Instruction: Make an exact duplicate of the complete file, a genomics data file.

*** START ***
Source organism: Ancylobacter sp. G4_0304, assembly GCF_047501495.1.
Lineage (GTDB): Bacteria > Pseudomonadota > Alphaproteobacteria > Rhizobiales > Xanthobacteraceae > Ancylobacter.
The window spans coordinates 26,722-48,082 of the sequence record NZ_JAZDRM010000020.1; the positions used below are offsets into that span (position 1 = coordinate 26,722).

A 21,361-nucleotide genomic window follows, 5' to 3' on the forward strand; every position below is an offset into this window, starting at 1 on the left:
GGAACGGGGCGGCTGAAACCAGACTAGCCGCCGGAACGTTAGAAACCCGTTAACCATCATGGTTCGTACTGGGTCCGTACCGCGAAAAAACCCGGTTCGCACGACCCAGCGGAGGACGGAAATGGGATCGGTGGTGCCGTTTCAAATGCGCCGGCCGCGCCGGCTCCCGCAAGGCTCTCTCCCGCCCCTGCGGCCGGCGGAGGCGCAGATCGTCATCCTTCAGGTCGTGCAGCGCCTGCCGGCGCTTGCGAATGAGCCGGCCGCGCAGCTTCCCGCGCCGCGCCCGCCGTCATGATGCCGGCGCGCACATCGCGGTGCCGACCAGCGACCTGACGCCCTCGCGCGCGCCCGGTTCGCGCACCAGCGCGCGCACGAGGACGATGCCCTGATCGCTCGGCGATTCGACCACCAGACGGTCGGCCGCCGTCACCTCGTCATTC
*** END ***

Source organism: Ancylobacter sp. G4_0304, assembly GCF_047501495.1.
Lineage (GTDB): Bacteria > Pseudomonadota > Alphaproteobacteria > Rhizobiales > Xanthobacteraceae > Ancylobacter.
The window spans coordinates 26,722-48,082 of the sequence record NZ_JAZDRM010000020.1; the positions used below are offsets into that span (position 1 = coordinate 26,722).

A 21,361-nucleotide genomic window follows, 5' to 3' on the forward strand; every position below is an offset into this window, starting at 1 on the left:
GGAACGGGGCGGCTGAAACCAGACTAGCCGCCGGAACGTTAGAAACCCGTTAACCATCATGGTTCGTACTGGGTCCGTACCGCGAAAAAACCCGGTTCGCACGACCCAGCGGAGGACGGAAATGGGATCGGTGGTGCCGTTTCAAATGCGCCGGCCGCGCCGGCTCCCGCAAGGCTCTCTCCCGCCCCTGCGGCCGGCGGAGGCGCAGATCGTCATCCTTCAGGTCGTGCAGCGCCTGCCGGCGCTTGCGAATGAGCCGGCCGCGCAGCTTCCCGCGCCGCGCCCGCCGTCATGATGCCGGCGCGCACATCGCGGTGCCGACCAGCGACCTGACGCCCTCGCGCGCGCCCGGTTCGCGCACCAGCGCGCGCACGAGGACGATGCCCTGATCGCTCGGCGATTCGACCACCAGACGGTCGGCCGCCGTCACCTCGTCATTC